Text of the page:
Regardless of what you personally believe about homosexuality, this kind of limitation on religious liberty should not be tolerated.

—Beetle Blogger

‘Licensing’ morality out of the law

Charlie Butts – OneNewsNow

Could lawyers be thrown out of the profession based on their religious conviction against homosexuality?

The State Bar of Arizona is considering whether to require new attorneys to swear they will not let their views on sexual orientation get in the way of providing legal services. Mat Staver, founder of Liberty Counsel and dean of Liberty University’s Law School, is concerned.

“I believe that this is a major threat to the practice of law,” he contends. “This is an attempt to literally license those out of business and to revoke the license of those who, in fact, have traditional moral values.”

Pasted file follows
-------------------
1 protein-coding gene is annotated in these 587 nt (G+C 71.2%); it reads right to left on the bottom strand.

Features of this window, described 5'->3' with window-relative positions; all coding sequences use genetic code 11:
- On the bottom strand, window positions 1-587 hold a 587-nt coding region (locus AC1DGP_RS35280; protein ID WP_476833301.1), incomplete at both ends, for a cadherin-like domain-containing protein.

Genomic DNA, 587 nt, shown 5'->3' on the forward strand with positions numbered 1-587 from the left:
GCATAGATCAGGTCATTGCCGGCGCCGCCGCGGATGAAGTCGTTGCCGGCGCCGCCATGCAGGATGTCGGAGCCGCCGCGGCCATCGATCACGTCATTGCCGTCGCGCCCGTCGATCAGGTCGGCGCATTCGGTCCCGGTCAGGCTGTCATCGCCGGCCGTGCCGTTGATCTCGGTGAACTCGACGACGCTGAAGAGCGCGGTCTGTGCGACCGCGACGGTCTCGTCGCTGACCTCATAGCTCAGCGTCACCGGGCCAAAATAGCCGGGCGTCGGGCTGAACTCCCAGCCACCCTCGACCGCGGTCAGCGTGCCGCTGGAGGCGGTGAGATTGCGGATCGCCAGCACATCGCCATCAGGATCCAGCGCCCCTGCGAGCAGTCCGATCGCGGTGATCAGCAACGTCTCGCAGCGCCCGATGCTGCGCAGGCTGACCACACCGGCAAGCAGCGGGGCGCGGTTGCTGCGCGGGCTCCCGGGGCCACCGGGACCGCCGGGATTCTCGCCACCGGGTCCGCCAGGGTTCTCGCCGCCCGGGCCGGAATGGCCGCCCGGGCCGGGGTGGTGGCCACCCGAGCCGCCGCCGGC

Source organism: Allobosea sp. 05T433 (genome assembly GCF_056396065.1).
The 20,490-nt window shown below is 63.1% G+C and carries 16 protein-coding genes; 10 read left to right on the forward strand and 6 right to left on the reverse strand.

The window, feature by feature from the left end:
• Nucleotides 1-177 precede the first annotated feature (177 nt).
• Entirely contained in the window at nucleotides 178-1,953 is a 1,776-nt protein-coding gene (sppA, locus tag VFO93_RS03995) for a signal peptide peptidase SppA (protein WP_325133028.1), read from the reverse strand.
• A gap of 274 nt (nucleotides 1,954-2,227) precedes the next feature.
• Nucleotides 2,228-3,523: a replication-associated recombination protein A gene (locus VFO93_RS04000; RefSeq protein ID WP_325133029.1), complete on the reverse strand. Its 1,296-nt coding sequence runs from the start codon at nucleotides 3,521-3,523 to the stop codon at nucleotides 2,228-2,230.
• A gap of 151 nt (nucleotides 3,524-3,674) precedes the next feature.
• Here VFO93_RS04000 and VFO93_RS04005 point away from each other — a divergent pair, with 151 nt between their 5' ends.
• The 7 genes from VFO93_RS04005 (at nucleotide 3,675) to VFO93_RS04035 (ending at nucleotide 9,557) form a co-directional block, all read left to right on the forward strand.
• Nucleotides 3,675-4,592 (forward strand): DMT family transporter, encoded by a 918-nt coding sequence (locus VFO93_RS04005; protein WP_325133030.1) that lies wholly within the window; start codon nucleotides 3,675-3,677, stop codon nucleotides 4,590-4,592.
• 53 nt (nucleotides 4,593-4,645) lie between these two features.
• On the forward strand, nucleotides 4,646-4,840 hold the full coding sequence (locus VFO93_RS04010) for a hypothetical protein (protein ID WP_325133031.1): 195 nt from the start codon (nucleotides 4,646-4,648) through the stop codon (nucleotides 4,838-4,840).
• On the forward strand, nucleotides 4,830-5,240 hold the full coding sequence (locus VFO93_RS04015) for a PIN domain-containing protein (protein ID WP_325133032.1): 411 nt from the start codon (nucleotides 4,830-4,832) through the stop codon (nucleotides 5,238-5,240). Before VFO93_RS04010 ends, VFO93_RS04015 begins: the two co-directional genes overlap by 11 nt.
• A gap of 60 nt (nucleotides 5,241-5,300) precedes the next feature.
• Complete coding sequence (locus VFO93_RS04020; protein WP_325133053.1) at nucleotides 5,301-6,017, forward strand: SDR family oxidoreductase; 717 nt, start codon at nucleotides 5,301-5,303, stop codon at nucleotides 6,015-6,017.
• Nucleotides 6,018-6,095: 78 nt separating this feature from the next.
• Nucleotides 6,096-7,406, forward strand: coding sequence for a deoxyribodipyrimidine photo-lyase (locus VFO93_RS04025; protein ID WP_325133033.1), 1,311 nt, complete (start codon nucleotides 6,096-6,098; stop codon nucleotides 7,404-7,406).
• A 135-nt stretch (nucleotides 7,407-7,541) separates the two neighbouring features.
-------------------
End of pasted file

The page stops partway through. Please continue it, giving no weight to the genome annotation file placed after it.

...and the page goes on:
Staver believes the campaign is going nationwide and will be a tool used by homosexuals to hold back Christian lawyers. “If they then can hold over your head the license and the ability to practice law, that will be a devastating blow to those of us who believe in traditional family values,” he points out.

According to Staver, this is an issue that lawyers and law school students cannot ignore. “It’s a ticking time bomb,” he concludes. “It is a land mine just waiting for someone to step on them.”

The Arizona Bar plans to make a decision in January.

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10 Comments

  1. Pearl said,

    December 29, 2008 at 5:22 pm

    Holy smokes! This is beyond comprehension. Any idea how to contact the AZ State Bar Association?

  2. December 29, 2008 at 5:46 pm

    Kind of reminds me of Åke Green a few years ago in Sweden.